Digestion - How the Stomach Digests Food

If you took your digestive track and laid it out on the kitchen table, almost all of it would look like a simple, narrow tube. The only exception is your stomach, which would look like a big pouch. Your stomach is located just below your gullet (esophagus).

Just like the digestive tube, your stomach is circled with strong muscles that perform rhythmic contractions called peristalsis. Peristalsis moves food around your stomach and basically turns your stomach into a sort of food processor when then breaks food into smaller particles. While this is occurring, there are glands in the stomach wall that secret stomach juices. These juices are a blend of enzymes, mucus and hydrochloric acid.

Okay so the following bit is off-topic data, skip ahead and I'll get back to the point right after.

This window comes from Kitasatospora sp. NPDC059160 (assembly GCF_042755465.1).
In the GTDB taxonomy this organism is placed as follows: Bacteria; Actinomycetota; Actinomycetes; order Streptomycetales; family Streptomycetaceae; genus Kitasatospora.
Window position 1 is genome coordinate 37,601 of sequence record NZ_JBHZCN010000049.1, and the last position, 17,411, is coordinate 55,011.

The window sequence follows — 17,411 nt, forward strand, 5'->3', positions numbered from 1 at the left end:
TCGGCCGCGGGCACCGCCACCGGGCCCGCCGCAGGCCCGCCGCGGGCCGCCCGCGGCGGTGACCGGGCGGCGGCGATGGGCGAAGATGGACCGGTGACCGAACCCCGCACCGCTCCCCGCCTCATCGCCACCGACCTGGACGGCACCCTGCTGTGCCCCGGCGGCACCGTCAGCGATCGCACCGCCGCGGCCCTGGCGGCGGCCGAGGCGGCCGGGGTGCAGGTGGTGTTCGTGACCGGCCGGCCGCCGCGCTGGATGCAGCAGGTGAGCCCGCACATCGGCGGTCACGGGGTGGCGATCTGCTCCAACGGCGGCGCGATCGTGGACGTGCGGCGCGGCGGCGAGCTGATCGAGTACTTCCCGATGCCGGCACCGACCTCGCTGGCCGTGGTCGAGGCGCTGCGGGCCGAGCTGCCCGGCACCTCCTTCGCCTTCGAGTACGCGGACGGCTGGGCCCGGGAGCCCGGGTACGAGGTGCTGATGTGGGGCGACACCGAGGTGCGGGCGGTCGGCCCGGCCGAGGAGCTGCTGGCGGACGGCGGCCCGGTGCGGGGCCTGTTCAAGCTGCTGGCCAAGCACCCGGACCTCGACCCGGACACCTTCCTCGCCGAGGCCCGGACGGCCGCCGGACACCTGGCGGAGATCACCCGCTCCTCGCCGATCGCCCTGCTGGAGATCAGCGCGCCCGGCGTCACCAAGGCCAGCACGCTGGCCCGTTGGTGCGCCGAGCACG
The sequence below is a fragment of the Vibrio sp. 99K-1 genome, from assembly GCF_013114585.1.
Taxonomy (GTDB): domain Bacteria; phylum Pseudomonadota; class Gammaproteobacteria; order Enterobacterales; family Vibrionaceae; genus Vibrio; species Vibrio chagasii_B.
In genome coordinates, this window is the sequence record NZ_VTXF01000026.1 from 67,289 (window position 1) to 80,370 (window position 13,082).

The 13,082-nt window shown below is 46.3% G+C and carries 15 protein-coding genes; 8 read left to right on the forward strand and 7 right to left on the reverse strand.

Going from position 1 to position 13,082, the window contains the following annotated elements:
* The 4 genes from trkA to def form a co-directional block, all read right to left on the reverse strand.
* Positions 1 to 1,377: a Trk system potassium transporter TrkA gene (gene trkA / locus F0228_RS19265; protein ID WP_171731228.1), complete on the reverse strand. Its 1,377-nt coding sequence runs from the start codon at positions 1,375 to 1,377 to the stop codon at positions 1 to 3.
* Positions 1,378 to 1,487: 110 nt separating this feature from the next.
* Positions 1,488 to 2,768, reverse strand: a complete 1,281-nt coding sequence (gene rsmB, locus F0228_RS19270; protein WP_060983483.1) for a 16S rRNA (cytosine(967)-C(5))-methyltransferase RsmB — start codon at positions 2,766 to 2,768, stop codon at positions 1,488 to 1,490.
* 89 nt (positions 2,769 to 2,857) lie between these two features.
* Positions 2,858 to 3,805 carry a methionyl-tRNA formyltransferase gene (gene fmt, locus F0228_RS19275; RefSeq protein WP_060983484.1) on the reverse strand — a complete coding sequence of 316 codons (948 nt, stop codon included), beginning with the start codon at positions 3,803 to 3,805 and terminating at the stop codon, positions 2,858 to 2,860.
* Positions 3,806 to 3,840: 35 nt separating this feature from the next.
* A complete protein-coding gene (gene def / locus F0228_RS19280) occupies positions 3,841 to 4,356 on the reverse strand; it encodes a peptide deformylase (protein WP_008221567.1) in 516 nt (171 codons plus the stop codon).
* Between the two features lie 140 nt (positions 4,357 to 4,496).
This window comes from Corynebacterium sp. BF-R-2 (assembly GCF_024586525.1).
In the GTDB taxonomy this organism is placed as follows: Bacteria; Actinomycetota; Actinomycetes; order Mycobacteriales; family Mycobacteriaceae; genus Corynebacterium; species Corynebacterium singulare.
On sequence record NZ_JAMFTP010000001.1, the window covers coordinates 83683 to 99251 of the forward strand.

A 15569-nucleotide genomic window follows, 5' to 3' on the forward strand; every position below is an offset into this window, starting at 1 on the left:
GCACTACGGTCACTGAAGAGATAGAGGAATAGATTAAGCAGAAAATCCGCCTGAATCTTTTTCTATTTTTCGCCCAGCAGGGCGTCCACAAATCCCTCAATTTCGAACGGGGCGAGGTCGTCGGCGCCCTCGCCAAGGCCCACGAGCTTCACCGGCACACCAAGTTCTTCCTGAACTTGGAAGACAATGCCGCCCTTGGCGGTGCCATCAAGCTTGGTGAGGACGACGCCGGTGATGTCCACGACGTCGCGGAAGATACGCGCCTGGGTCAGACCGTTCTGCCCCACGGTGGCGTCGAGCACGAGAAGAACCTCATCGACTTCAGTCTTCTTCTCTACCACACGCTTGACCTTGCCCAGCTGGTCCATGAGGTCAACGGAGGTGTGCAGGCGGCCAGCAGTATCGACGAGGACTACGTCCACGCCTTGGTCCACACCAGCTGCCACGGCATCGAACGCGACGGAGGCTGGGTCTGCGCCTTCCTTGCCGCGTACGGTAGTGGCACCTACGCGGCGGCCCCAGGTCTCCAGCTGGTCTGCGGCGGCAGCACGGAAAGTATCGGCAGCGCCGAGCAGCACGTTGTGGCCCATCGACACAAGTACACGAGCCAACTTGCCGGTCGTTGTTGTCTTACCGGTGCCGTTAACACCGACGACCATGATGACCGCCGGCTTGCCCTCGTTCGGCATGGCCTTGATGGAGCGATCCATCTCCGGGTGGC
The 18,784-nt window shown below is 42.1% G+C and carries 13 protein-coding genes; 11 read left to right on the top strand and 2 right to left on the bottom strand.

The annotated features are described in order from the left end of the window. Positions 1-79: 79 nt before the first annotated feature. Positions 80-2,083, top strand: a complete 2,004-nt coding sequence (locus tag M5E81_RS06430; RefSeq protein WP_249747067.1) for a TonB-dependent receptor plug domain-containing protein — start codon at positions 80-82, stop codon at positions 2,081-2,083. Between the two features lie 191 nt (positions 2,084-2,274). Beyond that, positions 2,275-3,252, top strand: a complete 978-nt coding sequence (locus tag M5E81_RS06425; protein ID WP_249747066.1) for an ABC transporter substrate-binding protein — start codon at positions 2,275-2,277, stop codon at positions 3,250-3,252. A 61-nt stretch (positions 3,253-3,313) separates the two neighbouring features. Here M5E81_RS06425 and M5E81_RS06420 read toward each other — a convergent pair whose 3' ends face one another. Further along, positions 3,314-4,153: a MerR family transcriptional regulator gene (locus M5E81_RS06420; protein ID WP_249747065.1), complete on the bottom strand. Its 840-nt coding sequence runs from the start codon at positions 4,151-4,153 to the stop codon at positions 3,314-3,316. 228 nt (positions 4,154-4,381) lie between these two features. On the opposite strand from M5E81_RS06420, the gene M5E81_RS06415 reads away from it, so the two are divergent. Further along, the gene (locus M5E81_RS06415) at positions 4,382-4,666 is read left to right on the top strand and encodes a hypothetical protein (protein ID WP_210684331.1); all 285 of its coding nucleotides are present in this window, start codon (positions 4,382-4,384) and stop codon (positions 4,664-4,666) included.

The stomach enzyme that digests small amounts of alcohol is called gastric alcohol dehydrogenase. Alcohol is an unusual nutrient because it can be directly absorbed into the bloodstream before it has been digested.

This is why one serving of alcohol is usually 90% absorbed in your body, in one hour.

More enzymes and stomach juices will begin to digest protein and fat by separating them into basic components, fatty acids and amino acids. For the most part, the digestion of carbohydrates is not done in the stomach. The stomach juices are so acidic that they deactivate amylases, which is the enzymes that break down complex carbohydrates into simple sugars. On the other hand, stomach acid can break some carbohydrates, so a bit of carb digestion does take place.

Eventually, your churning stomach will blend its contents into a thick, soupy mess called chyme. When a small amount of chyme spills from the stomach into the small intestine, the digestion of carbohydrates resumes.

Your body then begins to extract nutrients from the food.

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